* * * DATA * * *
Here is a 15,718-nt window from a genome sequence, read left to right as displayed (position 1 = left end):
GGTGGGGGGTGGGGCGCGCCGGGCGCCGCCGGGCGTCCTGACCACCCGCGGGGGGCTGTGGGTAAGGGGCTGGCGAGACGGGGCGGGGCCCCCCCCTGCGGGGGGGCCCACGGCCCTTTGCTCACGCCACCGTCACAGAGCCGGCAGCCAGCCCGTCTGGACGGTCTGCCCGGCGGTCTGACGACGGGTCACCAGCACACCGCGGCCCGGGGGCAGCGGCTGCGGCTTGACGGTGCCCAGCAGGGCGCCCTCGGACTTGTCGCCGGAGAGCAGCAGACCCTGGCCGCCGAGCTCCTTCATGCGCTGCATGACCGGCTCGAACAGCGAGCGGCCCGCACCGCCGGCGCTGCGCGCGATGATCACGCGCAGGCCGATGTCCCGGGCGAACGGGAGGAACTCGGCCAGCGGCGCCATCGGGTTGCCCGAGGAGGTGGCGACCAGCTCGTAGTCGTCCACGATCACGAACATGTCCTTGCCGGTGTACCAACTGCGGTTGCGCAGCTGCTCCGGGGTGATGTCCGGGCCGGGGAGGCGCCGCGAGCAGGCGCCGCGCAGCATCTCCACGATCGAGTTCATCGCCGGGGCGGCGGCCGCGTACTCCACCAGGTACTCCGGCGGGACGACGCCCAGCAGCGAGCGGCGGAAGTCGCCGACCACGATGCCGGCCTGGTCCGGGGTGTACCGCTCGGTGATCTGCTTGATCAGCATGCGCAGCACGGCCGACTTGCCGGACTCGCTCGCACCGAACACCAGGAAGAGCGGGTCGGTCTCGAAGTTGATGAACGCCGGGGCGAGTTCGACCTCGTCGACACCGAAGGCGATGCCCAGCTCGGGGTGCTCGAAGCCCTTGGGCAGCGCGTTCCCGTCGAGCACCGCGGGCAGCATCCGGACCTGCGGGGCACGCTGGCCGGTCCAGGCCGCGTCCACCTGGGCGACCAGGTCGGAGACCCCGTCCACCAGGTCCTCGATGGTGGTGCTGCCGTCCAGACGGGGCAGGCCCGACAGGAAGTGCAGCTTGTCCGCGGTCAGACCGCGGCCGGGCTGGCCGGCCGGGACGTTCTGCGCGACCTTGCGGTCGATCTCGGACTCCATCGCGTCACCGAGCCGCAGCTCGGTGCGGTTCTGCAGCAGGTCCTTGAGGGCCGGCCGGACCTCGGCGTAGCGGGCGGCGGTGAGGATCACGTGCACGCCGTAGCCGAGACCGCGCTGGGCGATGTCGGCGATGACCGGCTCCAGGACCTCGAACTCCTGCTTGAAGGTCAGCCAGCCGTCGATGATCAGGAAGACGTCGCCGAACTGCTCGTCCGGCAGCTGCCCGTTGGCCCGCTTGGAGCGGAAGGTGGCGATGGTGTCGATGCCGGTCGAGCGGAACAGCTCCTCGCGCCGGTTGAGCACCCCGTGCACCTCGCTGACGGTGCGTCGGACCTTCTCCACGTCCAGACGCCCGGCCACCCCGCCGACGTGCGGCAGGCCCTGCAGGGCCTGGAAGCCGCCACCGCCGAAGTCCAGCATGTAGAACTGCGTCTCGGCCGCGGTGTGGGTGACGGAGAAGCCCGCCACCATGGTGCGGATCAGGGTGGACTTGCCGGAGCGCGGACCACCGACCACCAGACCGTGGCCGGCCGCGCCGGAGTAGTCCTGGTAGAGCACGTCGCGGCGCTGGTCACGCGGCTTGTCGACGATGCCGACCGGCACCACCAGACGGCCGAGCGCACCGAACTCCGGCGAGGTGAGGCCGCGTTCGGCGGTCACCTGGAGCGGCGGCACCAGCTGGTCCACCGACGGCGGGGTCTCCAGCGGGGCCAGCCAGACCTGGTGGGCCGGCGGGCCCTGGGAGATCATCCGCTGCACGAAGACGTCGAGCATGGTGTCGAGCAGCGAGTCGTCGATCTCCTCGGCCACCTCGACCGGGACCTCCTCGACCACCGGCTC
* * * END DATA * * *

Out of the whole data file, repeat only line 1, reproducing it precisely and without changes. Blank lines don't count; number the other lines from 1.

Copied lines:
Here is a 15,718-nt window from a genome sequence, read left to right as displayed (position 1 = left end):